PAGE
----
Re: When The Tables Turn...
Throughout my lifetime, I have been one of the lucky few who became "the student" early on, learning first-hand that the world was my teacher. It began with my grandfather, a big and quiet man whose rules were simple: "Respect others, especially your elders, and learn from them," "speak when it was required,(as in a question)" and one of my personal favorites... "If you have to cuss, do it quietly and out of earshot of your grandmother." And, growing up adherring to the above didn't hurt me one bit!
For example, I could sit for hours and watch the strands of cedar curl over the blade of an old spoke-shave or draw-knife as another of my grandfather's hand-wrought decoys slowly took shape from a section of an old fence-post. To this day, I still can handle what some would call an "antiquated" tool.
And, while my grandfather also taught me the rudimentary skills of fly tying, it was "Doc" Holship and the late Montgomery Jackson who took those skills to a whole new level. They also helped to shorten my fly-casting learning curve in many ways, showing me "tricks of the trade" that might have taken years for me to discover on my own.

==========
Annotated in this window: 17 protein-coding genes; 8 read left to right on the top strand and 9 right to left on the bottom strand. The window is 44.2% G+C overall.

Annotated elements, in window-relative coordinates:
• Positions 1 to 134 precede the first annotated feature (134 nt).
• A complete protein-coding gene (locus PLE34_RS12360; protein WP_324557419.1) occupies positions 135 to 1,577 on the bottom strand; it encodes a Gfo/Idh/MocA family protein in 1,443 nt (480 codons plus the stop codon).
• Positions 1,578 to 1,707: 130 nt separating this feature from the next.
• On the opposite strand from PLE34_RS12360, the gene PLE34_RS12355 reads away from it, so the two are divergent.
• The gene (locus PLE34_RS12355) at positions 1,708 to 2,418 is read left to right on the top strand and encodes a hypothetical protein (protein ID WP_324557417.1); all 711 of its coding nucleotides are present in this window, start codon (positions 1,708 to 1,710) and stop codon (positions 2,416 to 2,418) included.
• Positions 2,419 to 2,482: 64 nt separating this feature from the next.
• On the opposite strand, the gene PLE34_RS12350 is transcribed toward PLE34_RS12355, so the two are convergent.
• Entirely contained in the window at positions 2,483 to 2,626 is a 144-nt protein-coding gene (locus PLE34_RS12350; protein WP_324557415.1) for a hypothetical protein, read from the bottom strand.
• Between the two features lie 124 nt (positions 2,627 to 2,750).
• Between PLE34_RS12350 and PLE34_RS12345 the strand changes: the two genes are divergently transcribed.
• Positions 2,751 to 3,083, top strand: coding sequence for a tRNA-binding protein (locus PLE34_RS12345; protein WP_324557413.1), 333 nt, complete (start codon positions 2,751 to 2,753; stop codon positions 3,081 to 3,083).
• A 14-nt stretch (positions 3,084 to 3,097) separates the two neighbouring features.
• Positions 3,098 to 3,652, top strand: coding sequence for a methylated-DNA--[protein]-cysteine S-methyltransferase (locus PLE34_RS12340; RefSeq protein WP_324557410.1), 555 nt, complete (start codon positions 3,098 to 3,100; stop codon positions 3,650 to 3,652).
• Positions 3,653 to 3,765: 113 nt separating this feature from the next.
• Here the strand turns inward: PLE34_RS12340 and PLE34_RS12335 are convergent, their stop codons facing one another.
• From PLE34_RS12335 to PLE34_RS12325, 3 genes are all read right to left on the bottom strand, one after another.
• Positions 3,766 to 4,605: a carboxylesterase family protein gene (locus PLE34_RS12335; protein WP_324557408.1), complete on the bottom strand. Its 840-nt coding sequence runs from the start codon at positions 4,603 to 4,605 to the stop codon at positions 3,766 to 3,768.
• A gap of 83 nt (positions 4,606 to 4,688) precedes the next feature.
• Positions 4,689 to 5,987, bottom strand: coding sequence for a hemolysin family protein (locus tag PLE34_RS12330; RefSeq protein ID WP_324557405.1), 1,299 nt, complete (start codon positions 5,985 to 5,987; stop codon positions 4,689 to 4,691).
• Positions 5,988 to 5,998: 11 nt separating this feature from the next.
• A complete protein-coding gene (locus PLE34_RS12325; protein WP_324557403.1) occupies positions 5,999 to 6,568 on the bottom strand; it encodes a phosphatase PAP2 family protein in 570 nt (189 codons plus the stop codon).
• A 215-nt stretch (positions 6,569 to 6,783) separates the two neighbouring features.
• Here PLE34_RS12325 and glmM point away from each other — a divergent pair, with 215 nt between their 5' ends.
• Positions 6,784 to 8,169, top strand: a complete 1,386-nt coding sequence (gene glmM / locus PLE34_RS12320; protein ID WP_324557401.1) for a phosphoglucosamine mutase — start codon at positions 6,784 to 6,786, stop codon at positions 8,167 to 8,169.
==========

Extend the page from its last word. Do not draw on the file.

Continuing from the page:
Those who've been there, done that and got the t-shirt are walking encyclopedias of knowledge and "river smarts" that no book can fully tap into in its entirety. I've been blessed with a lifetime of teachers who were friends, and friends who became teachers, and doubly-blessed to have recognized it early. When knowledge is extended for nothing more than the cost of your time, respect and acknowledge their years and pay the price of admission. The potential dividends are HUGE, with a payoff unlike any other investment.
When a man stops adding to his personal wealth by learning something new each day, even the little things, his life becomes poorer by its loss because we only pass this way but once...
Jerry, aka hairwing530